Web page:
The lack of sufficient transmission infrastructure and the prolonged process for permitting and approval of new transmission lines continues to be the most significant impediment to reaching California’s renewable portfolio standard (RPS) goals, Southern California Edison (SCE) said in its 2012 RPS procurement plan filed recently with California state regulators.
In all, the utility said “six primary factors will challenge achievement of the [state’s] RPS goals.”
In addition to a lengthy transmission approval process, another factor that could jeopardize the ability of SCE and other retail sellers to reach the state’s RPS goals is the uncertainty surrounding the federal production and investment tax credits.
The number of proposed projects vying for permission to connect to the grid is also impeding progress toward reaching the state’s goal of obtaining 33% of its energy from renewable sources by 2020.
The utility cited a tariff filing by the California ISO, in which it estimated that it would take “as long as six to eight years from Oct. 1, 2010 to complete the studies for all small generators currently in the ISO’s queue.”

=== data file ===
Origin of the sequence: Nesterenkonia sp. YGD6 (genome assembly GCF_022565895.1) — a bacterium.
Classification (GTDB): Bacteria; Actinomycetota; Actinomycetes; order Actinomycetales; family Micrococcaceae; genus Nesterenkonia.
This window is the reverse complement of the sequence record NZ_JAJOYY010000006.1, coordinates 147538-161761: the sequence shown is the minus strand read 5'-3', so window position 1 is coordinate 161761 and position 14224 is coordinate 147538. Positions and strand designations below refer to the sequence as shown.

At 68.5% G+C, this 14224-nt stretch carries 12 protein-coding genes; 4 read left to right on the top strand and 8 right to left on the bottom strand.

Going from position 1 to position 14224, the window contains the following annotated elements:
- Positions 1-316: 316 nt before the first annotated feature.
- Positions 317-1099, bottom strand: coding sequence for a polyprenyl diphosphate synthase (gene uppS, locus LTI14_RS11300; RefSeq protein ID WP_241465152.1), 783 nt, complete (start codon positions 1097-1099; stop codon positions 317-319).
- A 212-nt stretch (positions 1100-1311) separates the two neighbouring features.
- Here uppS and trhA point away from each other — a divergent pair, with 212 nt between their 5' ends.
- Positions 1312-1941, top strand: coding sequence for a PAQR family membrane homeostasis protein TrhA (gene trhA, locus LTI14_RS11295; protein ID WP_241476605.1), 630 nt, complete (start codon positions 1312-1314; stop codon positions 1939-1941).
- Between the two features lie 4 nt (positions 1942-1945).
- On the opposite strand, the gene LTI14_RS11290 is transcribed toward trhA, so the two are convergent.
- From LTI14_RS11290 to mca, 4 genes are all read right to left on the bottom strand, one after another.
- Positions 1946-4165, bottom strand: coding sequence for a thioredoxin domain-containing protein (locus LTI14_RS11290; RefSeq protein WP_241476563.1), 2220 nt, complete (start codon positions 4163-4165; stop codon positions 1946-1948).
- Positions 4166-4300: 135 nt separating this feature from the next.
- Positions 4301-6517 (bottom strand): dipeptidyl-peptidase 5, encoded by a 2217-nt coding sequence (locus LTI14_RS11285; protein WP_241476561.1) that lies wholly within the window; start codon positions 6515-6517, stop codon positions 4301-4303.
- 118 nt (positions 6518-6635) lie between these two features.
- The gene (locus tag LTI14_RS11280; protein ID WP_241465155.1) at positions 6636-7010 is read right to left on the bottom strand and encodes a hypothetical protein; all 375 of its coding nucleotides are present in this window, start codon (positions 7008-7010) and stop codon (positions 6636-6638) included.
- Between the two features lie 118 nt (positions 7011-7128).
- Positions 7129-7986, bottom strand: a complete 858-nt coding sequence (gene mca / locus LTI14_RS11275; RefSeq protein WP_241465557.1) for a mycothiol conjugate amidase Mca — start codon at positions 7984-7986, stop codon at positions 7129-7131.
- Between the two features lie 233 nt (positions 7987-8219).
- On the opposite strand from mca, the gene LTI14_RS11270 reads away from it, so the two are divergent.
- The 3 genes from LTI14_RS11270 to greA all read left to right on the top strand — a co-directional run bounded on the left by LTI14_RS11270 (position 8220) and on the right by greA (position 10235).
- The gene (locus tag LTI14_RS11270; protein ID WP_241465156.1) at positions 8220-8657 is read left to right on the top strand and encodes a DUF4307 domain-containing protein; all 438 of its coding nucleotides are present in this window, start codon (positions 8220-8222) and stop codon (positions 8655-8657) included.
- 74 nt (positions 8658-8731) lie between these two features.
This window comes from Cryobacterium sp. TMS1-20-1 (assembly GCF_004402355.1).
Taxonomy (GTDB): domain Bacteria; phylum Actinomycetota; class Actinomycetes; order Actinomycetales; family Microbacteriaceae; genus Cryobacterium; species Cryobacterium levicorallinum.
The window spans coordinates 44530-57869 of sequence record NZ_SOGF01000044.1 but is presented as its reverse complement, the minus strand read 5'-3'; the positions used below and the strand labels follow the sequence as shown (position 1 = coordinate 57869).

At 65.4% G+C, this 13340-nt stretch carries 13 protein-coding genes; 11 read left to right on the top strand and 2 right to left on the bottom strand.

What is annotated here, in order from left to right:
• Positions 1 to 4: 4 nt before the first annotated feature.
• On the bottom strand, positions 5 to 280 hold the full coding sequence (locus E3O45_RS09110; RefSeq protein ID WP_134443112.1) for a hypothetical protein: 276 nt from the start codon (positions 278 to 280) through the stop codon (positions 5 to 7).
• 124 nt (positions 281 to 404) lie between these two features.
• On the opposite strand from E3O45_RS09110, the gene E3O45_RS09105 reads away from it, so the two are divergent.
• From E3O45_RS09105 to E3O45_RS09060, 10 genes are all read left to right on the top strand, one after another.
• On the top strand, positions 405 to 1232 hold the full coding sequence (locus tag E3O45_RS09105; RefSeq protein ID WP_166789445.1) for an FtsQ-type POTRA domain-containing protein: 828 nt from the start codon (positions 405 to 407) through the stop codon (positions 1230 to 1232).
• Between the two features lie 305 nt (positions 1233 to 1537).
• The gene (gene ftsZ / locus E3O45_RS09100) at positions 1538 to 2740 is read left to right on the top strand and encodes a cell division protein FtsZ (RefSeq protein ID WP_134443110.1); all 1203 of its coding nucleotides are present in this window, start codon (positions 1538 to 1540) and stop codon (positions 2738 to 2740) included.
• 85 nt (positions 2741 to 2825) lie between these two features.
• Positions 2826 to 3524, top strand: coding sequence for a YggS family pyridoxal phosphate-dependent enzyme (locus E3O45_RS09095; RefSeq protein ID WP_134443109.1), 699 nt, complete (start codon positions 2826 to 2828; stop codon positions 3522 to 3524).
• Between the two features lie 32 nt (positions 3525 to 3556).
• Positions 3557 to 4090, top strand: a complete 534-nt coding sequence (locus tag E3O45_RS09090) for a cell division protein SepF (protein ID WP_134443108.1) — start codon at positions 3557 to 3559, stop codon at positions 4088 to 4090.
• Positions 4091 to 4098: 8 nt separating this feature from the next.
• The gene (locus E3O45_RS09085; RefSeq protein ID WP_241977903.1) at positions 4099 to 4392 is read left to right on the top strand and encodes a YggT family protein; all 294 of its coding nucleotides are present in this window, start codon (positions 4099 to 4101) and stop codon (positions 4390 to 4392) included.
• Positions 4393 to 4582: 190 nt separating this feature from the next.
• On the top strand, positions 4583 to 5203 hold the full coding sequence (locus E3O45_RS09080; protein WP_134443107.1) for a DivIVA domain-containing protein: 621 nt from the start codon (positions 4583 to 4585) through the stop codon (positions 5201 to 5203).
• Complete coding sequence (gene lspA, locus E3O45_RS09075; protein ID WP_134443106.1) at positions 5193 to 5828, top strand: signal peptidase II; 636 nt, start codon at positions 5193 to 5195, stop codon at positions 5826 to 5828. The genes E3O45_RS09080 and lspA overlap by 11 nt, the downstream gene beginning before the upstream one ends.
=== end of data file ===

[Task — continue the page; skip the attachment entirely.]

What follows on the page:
The utility also cited developer inexperience and performance issues, congestion at the transmission and generation levels that is increasing and making curtailment events “more and more common,” and regulatory inflexibility.
“The investor-owned utilities (IOUs) need the ability to make changes to their commercial documents to reflect changes in the renewable energy market,” the utility said. “The credit and financing markets can undergo significant changes in the time between the filing and approval of the RPS procurement plans that necessitate changes to the IOUs’ solicitation materials.”
While only a redacted copy of the plan was made public to protect confidential, market sensitive information, the plan said SCE does not have a short-term renewable procurement need. In fact, the utility appears to have a surplus.
“Whether and to what extent SCE’s anticipated net long positions may be carried forward to cover future net short positions will depend on the RPS compliance rules adopted by the [California Public Utilities] Commission, which are still being implemented,” the utility said.
However, SCE has determined that it does have a long-term renewable procurement need.
“Generally, SCE’s planned procurement activities for 2012 will include seeking resources to augment those already under contract to fulfill its need in the latter half of the decade,” the utility said.
While anticipated procurement figures were among those redacted from the 2012 RPS procurement plan, in 2011 the utility procured 21.1% of its retail sales from RPS-eligible resources.
SCE is a subsidiary of Edison International (NYSE:EIX).